Accounting for fluctuations in social network usage and migration dynamics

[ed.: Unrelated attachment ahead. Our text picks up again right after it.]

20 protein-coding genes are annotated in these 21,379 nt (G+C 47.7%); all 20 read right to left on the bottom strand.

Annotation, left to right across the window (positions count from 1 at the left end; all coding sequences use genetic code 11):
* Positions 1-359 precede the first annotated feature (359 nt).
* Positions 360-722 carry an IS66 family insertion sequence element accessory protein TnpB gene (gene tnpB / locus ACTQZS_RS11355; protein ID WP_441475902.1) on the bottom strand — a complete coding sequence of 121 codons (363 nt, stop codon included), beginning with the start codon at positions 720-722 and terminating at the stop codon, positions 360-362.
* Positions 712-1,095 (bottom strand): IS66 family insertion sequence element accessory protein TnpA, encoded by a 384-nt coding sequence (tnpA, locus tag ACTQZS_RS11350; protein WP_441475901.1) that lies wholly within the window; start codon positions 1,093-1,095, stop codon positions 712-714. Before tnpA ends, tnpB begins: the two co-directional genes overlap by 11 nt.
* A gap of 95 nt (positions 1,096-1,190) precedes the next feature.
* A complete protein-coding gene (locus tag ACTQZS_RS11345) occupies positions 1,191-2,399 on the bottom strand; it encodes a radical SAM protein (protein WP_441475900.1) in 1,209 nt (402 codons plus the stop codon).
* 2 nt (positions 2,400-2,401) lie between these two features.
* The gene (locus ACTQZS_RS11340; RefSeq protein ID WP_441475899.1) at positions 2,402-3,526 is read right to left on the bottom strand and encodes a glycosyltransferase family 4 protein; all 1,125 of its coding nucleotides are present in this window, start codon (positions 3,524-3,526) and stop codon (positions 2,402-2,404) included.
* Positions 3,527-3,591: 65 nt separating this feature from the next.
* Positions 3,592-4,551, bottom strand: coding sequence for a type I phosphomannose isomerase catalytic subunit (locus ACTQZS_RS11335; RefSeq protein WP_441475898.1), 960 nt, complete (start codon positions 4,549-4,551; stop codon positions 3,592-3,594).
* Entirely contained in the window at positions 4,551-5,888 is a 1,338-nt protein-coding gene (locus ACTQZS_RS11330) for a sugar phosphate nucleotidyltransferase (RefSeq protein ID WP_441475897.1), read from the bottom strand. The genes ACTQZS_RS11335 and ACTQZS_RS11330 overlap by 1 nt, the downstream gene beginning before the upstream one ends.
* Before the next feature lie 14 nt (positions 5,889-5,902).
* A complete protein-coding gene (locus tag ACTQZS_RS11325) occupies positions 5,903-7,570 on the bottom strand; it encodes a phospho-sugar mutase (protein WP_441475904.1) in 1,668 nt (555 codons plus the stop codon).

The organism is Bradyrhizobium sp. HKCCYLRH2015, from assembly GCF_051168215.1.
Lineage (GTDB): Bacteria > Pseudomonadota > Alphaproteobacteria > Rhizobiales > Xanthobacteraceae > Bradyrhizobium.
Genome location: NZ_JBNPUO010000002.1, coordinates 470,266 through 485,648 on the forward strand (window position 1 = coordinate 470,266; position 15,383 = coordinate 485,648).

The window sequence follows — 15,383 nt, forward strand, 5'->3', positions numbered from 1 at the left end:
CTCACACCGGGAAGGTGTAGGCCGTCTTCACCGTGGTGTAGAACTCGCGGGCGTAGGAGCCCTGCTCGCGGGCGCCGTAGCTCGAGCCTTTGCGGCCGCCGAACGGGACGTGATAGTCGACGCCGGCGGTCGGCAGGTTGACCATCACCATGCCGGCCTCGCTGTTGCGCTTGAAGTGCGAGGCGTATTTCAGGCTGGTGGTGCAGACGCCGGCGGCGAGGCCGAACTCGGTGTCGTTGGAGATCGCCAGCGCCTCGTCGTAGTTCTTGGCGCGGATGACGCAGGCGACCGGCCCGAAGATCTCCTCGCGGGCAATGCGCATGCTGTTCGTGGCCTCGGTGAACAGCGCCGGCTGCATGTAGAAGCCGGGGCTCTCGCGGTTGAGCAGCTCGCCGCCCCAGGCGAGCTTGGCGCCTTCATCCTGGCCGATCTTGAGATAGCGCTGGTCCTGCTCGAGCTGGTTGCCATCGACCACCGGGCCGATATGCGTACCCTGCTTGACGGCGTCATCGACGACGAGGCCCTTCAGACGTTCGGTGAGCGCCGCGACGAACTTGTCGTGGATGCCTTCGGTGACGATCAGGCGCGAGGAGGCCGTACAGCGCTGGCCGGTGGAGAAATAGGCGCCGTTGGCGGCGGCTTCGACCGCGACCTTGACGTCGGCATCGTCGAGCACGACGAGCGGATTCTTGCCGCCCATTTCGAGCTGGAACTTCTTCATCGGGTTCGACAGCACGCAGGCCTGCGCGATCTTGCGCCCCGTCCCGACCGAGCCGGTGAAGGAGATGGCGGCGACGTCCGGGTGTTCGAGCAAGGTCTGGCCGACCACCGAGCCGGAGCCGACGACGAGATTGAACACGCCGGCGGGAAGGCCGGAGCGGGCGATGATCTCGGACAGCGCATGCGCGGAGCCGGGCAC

In this paper, we examine network capital usage and migration patterns in a theoretical model. Networks are modeled as impacting the migration decision in many ways. When young, larger networks reduce the time lost moving from one region to another. In addition networks decrease the time spent searching for a job. Finally, when old, migrants receive transfer payments through the network. We show that the number and properties of steady state equilibria as well as the global dynamics depend crucially on whether the returns to network capital accumulation exhibit constant, increasing, or decreasing returns to scales relative to the level of network capital. With constant returns to scale, migration flows and network capital levels are characterized by either a unique steady state equilibria or by a two-period cycle. The fluctuations in network capital usage exhibited by our model are consistent with recent empirical data regarding the usage of networks by Mexican immigrants. In the case of increasing returns to scale, either there exists a unique, stable steady state equilibria or multiple equilibria which are characterized as either sinks or saddles. When the returns to scale are decreasing, there exists a unique, stable steady state equilibrium. Finally, we show that increasing barriers to migration will result in an increase in the flow of immigrants, contrary to the desired effect, in the constant and increasing returns to scale cases.
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